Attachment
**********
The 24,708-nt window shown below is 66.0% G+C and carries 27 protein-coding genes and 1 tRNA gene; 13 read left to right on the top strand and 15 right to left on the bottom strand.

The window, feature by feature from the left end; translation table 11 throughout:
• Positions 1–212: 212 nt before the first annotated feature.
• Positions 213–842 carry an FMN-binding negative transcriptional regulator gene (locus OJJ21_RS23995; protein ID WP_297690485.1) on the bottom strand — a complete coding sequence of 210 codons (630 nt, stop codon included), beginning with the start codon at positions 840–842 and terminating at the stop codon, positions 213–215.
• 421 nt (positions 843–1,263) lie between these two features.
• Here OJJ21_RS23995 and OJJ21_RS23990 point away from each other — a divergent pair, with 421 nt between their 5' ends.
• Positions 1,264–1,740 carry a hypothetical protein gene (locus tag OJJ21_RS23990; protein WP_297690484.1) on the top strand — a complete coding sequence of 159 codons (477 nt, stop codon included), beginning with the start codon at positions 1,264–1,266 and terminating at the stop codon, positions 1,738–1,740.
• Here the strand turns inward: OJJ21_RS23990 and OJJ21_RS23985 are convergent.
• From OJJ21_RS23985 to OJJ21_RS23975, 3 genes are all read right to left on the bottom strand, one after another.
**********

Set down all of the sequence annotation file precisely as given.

The 24,708-nt window shown below is 66.0% G+C and carries 27 protein-coding genes and 1 tRNA gene; 13 read left to right on the top strand and 15 right to left on the bottom strand.

The window, feature by feature from the left end; translation table 11 throughout:
• Positions 1–212: 212 nt before the first annotated feature.
• Positions 213–842 carry an FMN-binding negative transcriptional regulator gene (locus OJJ21_RS23995; protein ID WP_297690485.1) on the bottom strand — a complete coding sequence of 210 codons (630 nt, stop codon included), beginning with the start codon at positions 840–842 and terminating at the stop codon, positions 213–215.
• 421 nt (positions 843–1,263) lie between these two features.
• Here OJJ21_RS23995 and OJJ21_RS23990 point away from each other — a divergent pair, with 421 nt between their 5' ends.
• Positions 1,264–1,740 carry a hypothetical protein gene (locus tag OJJ21_RS23990; protein WP_297690484.1) on the top strand — a complete coding sequence of 159 codons (477 nt, stop codon included), beginning with the start codon at positions 1,264–1,266 and terminating at the stop codon, positions 1,738–1,740.
• Here the strand turns inward: OJJ21_RS23990 and OJJ21_RS23985 are convergent.
• From OJJ21_RS23985 to OJJ21_RS23975, 3 genes are all read right to left on the bottom strand, one after another.